While experiencing and tackling annual floods, drought, landslides and outbreaks of diseases on vegetables and meat, the world’s countries including our country are facing the COVID-19 pandemic, posing a threat to the lives of human beings.
Myanmar is bearing the brunt of climate change-induced disasters every year. Natural disasters brought on by climate change are hard to predict; and their frequency and severity has been on the increase.
With disasters getting stronger and causing more devastation year by year, disaster management has become crucial for the Union Government, especially in the agricultural sector.
A recent study by the Food and Agriculture Organization (FAO), to assess the pandemic’s impact on family farms in Mandalay and other regions of Myanmar, suggests that the climate has changed significantly over the past few decades. Ninety-five per cent of farmers surveyed said that this has led to lower or non-existent crop yields.
The measures introduced to control the spread of COVID-19, especially those that limit movement, are making matters worse. Many poor people, who were already scraping by on meagre resources before the pandemic, are now facing extra pressure in terms of income sources, livelihoods and purchasing power.
When it comes to taking necessary measures to ensure operation of production and services in which many industries, including agriculture and livestock producers are involved due to the consequences of travel restrictions and delays in the flow of trade in response to the COVID-19 outbreak since March, 2020, we need to provide the smallholder farmers with climate change adaptation assistance. They are on the front lines in the battle for climate change adaptation.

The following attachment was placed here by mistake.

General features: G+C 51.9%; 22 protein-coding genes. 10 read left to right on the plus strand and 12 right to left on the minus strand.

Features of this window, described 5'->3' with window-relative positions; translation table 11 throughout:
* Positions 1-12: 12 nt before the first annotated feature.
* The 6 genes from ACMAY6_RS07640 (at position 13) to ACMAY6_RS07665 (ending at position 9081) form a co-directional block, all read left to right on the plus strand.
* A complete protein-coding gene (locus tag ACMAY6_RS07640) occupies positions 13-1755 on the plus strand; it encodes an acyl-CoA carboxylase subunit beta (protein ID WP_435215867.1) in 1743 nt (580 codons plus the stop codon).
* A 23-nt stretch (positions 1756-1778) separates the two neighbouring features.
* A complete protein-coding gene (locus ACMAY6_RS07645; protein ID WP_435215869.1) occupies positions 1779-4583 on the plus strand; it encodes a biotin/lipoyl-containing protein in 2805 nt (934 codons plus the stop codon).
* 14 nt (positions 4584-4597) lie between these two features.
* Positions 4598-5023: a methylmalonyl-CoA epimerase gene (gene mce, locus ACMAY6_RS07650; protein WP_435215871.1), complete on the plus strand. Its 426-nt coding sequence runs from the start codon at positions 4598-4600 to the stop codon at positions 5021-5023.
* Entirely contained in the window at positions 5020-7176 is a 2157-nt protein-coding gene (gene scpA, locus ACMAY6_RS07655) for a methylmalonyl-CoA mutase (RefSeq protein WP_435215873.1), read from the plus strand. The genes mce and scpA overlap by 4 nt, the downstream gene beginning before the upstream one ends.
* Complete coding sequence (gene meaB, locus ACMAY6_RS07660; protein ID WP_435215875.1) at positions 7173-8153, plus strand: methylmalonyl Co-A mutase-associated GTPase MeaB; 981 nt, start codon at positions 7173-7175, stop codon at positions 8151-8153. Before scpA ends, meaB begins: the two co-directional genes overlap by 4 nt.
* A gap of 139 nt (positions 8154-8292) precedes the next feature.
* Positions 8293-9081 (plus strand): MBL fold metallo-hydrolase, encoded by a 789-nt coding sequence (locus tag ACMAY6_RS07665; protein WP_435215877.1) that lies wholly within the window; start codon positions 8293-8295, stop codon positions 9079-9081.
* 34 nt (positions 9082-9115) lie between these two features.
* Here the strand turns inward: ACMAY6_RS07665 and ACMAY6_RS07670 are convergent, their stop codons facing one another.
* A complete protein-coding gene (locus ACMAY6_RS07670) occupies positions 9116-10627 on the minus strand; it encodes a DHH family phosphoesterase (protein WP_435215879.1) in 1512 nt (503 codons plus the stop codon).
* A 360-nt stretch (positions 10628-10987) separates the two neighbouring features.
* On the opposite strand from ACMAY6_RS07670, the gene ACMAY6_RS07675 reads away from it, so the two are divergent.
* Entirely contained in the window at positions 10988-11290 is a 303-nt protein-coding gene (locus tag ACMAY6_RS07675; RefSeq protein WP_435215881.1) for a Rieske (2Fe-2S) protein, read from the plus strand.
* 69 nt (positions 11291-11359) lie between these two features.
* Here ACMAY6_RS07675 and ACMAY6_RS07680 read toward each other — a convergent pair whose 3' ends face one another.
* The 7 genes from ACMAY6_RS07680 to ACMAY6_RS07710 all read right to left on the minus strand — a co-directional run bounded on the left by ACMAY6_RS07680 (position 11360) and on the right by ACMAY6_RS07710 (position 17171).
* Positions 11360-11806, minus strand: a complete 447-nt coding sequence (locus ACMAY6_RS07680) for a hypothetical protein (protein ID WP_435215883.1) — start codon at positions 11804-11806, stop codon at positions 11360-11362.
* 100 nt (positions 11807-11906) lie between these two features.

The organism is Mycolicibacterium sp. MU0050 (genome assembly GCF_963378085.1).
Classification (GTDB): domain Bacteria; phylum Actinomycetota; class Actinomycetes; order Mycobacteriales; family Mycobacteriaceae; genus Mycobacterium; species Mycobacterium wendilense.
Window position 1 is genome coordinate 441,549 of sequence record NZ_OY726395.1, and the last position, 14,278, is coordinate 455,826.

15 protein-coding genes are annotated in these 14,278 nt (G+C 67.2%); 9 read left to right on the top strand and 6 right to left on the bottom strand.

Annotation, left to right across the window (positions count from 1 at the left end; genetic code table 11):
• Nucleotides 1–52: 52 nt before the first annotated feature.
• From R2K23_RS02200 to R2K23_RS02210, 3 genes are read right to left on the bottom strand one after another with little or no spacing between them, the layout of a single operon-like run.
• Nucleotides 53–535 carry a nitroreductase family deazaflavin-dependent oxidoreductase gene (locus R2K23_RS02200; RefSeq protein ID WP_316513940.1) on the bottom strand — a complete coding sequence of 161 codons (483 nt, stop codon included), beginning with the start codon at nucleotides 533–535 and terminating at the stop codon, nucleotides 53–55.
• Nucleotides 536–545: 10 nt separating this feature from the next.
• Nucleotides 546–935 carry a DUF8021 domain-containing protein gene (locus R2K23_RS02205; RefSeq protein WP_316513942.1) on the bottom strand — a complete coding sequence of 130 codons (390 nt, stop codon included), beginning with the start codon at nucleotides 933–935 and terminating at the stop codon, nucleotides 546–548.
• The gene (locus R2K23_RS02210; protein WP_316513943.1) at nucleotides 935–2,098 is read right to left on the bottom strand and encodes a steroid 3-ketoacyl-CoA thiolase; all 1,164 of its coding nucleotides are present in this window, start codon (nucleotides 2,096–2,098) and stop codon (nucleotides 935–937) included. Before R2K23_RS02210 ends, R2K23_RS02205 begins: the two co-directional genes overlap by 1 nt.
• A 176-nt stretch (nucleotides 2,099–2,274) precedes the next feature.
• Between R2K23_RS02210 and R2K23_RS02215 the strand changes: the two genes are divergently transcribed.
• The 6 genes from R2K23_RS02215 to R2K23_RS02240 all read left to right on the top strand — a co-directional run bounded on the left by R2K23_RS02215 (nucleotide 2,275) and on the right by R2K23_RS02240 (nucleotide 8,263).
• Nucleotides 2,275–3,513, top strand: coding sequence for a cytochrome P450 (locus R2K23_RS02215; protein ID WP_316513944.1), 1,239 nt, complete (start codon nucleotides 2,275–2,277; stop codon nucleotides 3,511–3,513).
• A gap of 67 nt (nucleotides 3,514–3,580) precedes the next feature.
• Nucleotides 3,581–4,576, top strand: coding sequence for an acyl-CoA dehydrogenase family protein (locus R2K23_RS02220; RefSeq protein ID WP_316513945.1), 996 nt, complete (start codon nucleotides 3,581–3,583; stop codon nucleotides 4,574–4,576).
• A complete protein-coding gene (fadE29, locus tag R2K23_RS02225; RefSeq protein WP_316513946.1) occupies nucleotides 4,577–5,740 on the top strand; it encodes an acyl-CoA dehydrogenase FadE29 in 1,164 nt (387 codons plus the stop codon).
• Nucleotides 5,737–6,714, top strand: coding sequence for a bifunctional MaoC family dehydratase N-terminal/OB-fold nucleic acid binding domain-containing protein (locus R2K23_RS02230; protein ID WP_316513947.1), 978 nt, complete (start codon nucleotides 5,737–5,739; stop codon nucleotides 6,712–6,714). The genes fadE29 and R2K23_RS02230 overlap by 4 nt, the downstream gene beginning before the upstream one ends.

Farmers are fundamental to food security in Myanmar and they are extremely vulnerable to climate. Building the resilience of our farmers is an urgent climate adaptation priority.
It is worth noting that the UN and the Myanmar authorities are finding ways to address the lost income and work opportunities, additional expenses, and decreased agricultural production brought about by the pandemic, as well as dealing with the ongoing effects of climate change.
It reflects that the government cannot lose sight of multiple challenges that farmers face which affects productivity. When it comes to maintaining our support to the farmers, to mitigate the risks of the pandemic in terms of food security and nutrition and to ensure that they are resilient to impacts from climate change, good preparation and management are key to overcoming challenges in the agriculture sector.